Friday, March 2, 2007

Ultimate Fighter dies unexpectedly

By Kelly Pakula

EDWOOD CITY — Eric Wray, a young mixed martial arts fighter who had won 11 of his 12 fights, was gearing up for the biggest fight of his short career this month.
After losing to former Spike TV Ultimate Fighter contestant Jason "Live Wire" Von Flue in October, Wray, 25, was excited to redeem himself in a March 31 fight against Gladiator Challenge Welterweight Champion Jeremiah Metcalf.

"He was four weeks away from headlining his first main event," Mike Bazzel, Wray's strength and conditioning coach for two years, said. "He was fighting for the title. He was nervous and excited."

Wray had just started working out again when he suddenly fell ill Tuesday night. Wray's girlfriend found him in their Redwood City home nearly unconscious. She called 9-1-1 and paramedics responded. They tried for 45 minutes to revive him, but their efforts ran short.

He was pronounced dead shortly after 1 a.m. Wednesday at Kaiser Hospital in Redwood City. The cause of his death is still pending, according to the coroner.

"He texted me at 9:30 Tuesday night about what time to meet on Wednesday. By 11:30 he had goneto bed and by 12:30 I got a phone call from his girlfriend," Bazzel said. "By the time I got to Kaiser, he was gone. We were with Eric in the (hospital) room, but he had already passed."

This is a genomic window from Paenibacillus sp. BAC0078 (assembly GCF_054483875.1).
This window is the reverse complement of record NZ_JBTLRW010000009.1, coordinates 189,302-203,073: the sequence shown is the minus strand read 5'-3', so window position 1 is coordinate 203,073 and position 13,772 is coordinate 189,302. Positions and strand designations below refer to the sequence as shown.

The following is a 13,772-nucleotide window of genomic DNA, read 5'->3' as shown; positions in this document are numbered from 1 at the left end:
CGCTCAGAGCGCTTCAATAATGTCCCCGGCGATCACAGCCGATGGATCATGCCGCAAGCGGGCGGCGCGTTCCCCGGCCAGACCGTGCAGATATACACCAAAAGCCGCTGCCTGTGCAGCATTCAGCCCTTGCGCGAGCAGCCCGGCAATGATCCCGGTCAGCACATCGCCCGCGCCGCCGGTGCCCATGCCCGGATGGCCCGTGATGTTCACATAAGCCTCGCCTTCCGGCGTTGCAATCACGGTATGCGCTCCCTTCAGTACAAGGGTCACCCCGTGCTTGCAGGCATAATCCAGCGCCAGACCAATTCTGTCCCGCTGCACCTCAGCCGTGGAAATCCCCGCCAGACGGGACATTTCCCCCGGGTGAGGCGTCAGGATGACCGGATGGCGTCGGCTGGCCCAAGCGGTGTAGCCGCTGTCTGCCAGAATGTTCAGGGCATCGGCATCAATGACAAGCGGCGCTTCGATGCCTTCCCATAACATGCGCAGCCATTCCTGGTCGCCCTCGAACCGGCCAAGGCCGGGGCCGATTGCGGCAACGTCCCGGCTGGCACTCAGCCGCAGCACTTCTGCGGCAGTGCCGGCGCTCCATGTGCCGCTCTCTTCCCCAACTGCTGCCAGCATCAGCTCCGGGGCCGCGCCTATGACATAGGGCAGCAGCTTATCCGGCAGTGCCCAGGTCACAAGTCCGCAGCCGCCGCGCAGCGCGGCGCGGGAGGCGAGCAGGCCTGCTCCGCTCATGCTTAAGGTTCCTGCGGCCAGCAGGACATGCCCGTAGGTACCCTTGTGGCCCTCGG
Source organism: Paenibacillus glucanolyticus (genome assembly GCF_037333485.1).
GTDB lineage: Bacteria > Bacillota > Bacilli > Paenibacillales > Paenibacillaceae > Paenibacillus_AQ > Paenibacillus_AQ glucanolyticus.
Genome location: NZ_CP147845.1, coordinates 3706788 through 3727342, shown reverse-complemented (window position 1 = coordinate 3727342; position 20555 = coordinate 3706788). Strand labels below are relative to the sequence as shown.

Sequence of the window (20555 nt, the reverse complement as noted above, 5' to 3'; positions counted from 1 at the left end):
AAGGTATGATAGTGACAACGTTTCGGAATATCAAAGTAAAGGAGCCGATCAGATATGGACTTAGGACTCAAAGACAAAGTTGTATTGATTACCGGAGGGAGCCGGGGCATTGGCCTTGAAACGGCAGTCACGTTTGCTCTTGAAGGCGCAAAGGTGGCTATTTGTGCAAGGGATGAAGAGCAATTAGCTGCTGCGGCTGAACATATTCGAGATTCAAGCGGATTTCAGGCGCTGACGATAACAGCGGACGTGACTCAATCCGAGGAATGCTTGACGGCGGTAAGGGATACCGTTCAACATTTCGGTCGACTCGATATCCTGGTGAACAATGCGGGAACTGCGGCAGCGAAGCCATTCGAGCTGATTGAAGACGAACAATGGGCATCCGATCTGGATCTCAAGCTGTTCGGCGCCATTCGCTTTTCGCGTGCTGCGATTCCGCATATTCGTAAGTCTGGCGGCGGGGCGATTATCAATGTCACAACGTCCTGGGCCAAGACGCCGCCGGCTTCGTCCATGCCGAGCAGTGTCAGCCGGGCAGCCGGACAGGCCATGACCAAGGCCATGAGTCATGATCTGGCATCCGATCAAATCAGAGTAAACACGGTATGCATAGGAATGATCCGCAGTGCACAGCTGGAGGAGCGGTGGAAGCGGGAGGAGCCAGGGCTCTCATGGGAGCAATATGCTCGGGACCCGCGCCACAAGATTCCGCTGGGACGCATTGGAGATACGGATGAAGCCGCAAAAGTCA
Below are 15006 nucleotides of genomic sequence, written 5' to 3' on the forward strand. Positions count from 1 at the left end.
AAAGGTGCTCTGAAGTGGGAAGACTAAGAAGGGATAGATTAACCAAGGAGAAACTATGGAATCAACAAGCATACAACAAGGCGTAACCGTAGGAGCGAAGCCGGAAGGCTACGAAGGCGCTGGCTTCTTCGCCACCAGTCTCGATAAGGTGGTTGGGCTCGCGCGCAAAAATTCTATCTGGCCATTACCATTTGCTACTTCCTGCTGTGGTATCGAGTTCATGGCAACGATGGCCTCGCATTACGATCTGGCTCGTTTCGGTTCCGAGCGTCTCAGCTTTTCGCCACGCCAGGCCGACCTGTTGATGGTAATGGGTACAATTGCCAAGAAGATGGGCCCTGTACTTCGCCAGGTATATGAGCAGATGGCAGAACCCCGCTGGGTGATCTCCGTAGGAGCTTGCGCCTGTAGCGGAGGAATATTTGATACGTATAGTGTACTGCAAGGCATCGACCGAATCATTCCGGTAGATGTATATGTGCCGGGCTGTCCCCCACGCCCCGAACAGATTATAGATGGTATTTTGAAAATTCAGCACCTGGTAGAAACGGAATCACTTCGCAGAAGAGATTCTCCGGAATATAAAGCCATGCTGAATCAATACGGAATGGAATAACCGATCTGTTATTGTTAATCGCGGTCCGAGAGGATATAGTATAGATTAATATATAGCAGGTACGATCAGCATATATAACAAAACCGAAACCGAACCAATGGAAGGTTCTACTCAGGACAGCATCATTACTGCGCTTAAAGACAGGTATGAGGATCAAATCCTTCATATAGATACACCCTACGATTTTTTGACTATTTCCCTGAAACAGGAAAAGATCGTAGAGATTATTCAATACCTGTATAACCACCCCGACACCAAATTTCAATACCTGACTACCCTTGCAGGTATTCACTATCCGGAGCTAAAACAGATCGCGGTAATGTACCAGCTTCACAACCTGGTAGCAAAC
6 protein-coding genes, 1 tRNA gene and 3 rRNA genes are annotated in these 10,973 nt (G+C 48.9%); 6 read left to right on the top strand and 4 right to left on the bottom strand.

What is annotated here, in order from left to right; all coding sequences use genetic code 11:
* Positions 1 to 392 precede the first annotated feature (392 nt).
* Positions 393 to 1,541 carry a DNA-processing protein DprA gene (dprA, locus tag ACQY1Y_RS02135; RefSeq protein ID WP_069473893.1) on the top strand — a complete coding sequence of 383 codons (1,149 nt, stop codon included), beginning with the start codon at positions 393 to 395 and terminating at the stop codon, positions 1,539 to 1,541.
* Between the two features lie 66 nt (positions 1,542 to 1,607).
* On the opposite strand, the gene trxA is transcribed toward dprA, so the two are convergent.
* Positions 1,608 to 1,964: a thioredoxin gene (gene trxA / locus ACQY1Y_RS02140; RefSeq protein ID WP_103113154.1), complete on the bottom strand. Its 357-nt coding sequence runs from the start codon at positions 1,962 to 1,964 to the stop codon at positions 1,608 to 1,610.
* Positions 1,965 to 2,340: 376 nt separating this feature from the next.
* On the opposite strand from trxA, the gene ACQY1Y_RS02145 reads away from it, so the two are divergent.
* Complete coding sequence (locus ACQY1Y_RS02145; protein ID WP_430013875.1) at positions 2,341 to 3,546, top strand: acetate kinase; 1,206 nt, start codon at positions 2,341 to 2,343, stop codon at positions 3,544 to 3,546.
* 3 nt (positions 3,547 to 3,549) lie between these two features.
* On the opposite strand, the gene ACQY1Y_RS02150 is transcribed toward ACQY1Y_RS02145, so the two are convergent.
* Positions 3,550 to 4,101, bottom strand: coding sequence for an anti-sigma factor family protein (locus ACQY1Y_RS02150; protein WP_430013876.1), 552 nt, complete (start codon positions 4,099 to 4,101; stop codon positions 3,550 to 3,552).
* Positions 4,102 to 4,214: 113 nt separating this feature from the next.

In the tight-knit fighting community, Bazzel, who had known Wray since he was a teenager, said word of Wray's death traveled fast.

"The fighting community is a very small community in this area, and everyone knows him and everyone has been pretty upset with it," Bazzel said.
According to Eugene Jackson, former owner of Gladiators Gym in Redwood City, he met Wray when he walked into his gym at age 16.

"He came in and wanted to box. He was young and exuberant, he wanted to find his way," Jackson said. "He loved the fight world. He was like a fan that fought."

Jackson said as a fighter, Wray's ground game was his strong point. His best move was a triangle choke with his legs. When he wasn't pinning other fighters down, Jackson said Wray would serve as their "chiropractor," giving a probable diagnosis to their injuries.

Outside the gym, Wray was friendly. He was raised in the Bay Area and Seattle and lived in Redwood City with his girlfriend for the last few years.

"The general stereotype of a fighter would be some big, crazed, steroid-type guy who is aggressive and cocky," said Eddie Croft, co-owner of Undisputed Boxing Gym in San Carlos where Wray sometimes trained. "He wasn't that way at all. He was a very low-key, soft- spoken humble guy."

Jackson said what set Wray apart from others was his genuineness. He was inquisitive, caring and always put himself second.

"He would give you the shirt off his back," Jackson said. "If he walked in with a Togo's sandwich, it would be cut into eight pieces before he even got a bite."

Friends and family plan to say goodbye to Wray during services Sunday in Half Moon Bay.


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